Nis­san plays safe with new Leaf

The Weekly Advertiser Horsham - - Motoring -

Nis­san Aus­tralia will tar­get gov­ern­ment and cor­po­rate fleet buy­ers with its new se­cond­gen­er­a­tion Leaf elec­tric ve­hi­cle, but is not ex­pect­ing a huge uptick in sales vol­ume com­pared with the orig­i­nal model un­til there is suf­fi­cient charg­ing in­fra­struc­ture in place across the coun­try.

Set to hit Aus­tralian show­rooms in late 2018, the new Leaf hatch is likely to be priced at about the $50,000 mark – a leap over the $39,990 drive­away price of its pre­de­ces­sor but closer to its orig­i­nal launch price of $51,500 plus on-roads – with the vari­ant lineup, spec­i­fi­ca­tions and of­fi­cial pric­ing to be con­firmed closer to launch.

The new Leaf is al­ready prov­ing to be a sales suc­cess in its home mar­ket, with more than 9000 or­ders placed since it went on sale in Ja­pan in early Oc­to­ber.

Nis­san Aus­tralia gen­eral man­ager of cor­po­rate com­mu­ni­ca­tions Karla Leach told Goauto the com­pany would ac­tively seek out fleet busi­ness for the new Leaf.

“We think that fleet prob­a­bly comes in lots of dif­fer­ent it­er­a­tions,” she said.

“Fleet po­ten­tially is lo­cal gov­ern­ment, state gov­ern­ment and also larger cor­po­rates that have a cor­po­rate so­cial re­spon­si­bil­ity pol­icy as well as smallto-mid-size fleets that want to make a more con­scious de­ci­sion about the ve­hi­cles they buy.”

Ms Leach said Nis­san was not an­tic­i­pat­ing a huge in­crease in sales com­pared with the first-gen­er­a­tion Leaf, given the low take-up of EVS and lack of charg­ing in­fra­struc­ture.

In Aus­tralia, Nis­san sold 635 ex­am­ples of the Leaf in its five years on the mar­ket. It was dis­con­tin­ued ear­lier this year af­ter launch­ing in 2012 – but glob­ally Nis­san has shifted 280,000 units, mak­ing it the world’s best­selling full-elec­tric ve­hi­cle.

“Based on the cur­rent mar­ket in Aus­tralia and the reg­u­la­tory en­vi­ron­ment, I don’t think it is prob­a­bly fair to say that we ex­pect a big up­take be­cause some­thing needs to change for that to hap­pen – a fun­da­men­tal shift,” Ms Leach said.

“And it is not only us that is say­ing that, it is most man­u­fac­tur­ers.”

Ms Leach said the com­pany was nonethe­less in a bet­ter po­si­tion to bring the Leaf back to Aus­tralia, with shift­ing con­sumer at­ti­tudes, in­dus­try changes such as elec­tric­ity com­pa­nies get­ting on-board with home recharg­ing units and im­prove­ments to the new model, such as more re­fined styling and bet­ter bat­tery per­for­mance.

Nis­san Mo­tor Cor­po­ra­tion chief ve­hi­cle en­gi­neer for the Leaf, Hiroki Isobe, said the shift to a more con­ven­tional de­sign for the sec­ond gen­era- tion was a strate­gic move to ap­peal to a wider buyer group as the com­pany wanted to tar­get more than just early adopters.

“This time, our styling de­signer tried to ex­press its per­for­mance, with a low and wide dy­namic feel, rather than the fu­tur­is­tic style,” he said.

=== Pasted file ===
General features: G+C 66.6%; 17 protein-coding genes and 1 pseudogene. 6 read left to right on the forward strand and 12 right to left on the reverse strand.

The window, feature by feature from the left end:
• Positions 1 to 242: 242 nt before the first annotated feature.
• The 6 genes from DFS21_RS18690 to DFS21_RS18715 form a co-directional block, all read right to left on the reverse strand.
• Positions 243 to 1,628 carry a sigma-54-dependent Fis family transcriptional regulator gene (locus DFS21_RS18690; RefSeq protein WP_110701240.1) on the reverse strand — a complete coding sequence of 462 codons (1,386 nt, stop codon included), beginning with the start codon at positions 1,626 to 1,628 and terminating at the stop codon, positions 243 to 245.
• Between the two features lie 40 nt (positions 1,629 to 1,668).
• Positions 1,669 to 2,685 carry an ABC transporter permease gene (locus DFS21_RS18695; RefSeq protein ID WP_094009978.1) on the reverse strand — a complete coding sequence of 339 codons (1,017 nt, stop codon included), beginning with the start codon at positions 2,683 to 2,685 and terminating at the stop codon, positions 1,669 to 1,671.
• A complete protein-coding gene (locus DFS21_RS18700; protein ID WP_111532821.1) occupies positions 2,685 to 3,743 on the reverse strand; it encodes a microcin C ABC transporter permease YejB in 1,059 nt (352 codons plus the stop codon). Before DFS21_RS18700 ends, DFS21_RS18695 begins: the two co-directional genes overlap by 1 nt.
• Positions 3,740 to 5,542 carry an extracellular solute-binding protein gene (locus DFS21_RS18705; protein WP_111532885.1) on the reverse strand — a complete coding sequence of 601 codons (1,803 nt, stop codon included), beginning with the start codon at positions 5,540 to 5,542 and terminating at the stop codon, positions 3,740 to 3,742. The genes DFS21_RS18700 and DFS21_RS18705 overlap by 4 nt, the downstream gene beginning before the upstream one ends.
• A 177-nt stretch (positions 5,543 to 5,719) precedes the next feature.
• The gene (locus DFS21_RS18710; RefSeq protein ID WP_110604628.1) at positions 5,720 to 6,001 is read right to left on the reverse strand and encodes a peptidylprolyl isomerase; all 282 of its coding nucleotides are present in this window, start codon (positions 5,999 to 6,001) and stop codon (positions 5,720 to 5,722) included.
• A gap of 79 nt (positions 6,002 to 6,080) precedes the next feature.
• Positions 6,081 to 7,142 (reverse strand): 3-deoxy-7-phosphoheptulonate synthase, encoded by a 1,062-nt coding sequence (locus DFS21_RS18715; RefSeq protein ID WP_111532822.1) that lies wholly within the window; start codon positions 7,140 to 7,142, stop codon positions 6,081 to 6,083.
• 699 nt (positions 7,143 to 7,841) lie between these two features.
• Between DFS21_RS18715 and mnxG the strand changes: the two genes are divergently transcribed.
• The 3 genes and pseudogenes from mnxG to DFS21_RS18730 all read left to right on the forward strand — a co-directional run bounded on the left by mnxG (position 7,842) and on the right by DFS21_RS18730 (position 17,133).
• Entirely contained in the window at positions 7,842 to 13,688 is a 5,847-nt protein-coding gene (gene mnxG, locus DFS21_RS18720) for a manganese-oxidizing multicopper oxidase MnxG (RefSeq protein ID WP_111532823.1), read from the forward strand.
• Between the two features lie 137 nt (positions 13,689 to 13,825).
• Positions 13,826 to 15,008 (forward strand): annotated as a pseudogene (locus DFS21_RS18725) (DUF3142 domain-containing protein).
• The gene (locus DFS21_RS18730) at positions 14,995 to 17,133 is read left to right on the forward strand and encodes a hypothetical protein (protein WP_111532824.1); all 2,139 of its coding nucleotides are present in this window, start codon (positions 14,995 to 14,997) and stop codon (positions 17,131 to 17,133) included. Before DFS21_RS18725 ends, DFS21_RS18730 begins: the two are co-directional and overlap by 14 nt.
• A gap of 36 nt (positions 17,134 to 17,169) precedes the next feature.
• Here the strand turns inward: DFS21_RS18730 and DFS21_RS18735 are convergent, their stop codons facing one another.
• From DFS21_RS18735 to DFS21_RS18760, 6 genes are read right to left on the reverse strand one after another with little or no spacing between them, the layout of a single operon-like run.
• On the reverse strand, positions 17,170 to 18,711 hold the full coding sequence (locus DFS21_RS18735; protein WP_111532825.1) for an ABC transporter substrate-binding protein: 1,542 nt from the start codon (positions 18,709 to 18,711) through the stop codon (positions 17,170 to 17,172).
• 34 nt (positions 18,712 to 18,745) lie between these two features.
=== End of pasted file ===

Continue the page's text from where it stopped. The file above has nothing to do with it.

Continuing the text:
“And also, since the bat­tery per­for­mance has im­proved, cus­tomers will choose the Leaf be­cause they have less anx­i­ety about the range.”

Nis­san’s ex­ec­u­tive vice-pres­i­dent for global mar­ket­ing and sales, zero-emis­sion ve­hi­cles and the bat­tery busi­ness, Daniele Schillaci, added buyer sat­is­fac­tion for the Leaf was higher than other Nis­san mod­els.

“Sat­is­fac­tion with this prod­uct prob­a­bly the best,” he said.

“We have statis­tics where in all of our line-up, we have cus­tomer sat­is­fac­tion with the prod­ucts, which is good, but with Leaf it is sim­ply out­stand­ing.”

Nis­san Aus­tralia is in the process of de­ter­min­ing whether all deal­ers in its net­work will sell and ser­vice the Leaf, but Ms Leach said this was com­pli­cated by the level of staff train­ing re­quired for the EV tech and in­fra­struc­ture in­vest­ment at deal­er­ships.

The com­pany is also look­ing into of­fer­ing a home charg­ing sys­tem, po­ten­tially bun­dled into the price of the car, but this is yet to be con­firmed.

Nis­san is also in the process of de­vel­op­ing a wire­less charg­ing sys­tem that will start to roll out in 2020.

The Leaf uses a car­ry­over ver­sion of the EV plat­form that un­der­pinned the pre­vi­ous model, but with im­prove­ments to the bat­tery pack that have in­creased the driv­ing range to 400km, up from 170km in the pre­vi­ous Aus­tralian-spec car.

Nis­san does not think the new Leaf will sell in its thou­sands in Aus­tralia but is con­fi­dent of pulling in new buy­ers this time around. Given it does not look as sci-fi as the pre­vi­ous car it should stand a bet­ter chance of ap­peal­ing to the pub­lic than the orig­i­nal. is

EASY BE­ING GREEN: Nis­san has taken a de­lib­er­ately con­ser­va­tive ap­proach to the de­sign of the Leaf to en­sure it ap­peals to more buy­ers.

Newspapers in English

Newspapers from Australia

© PressReader. All rights reserved.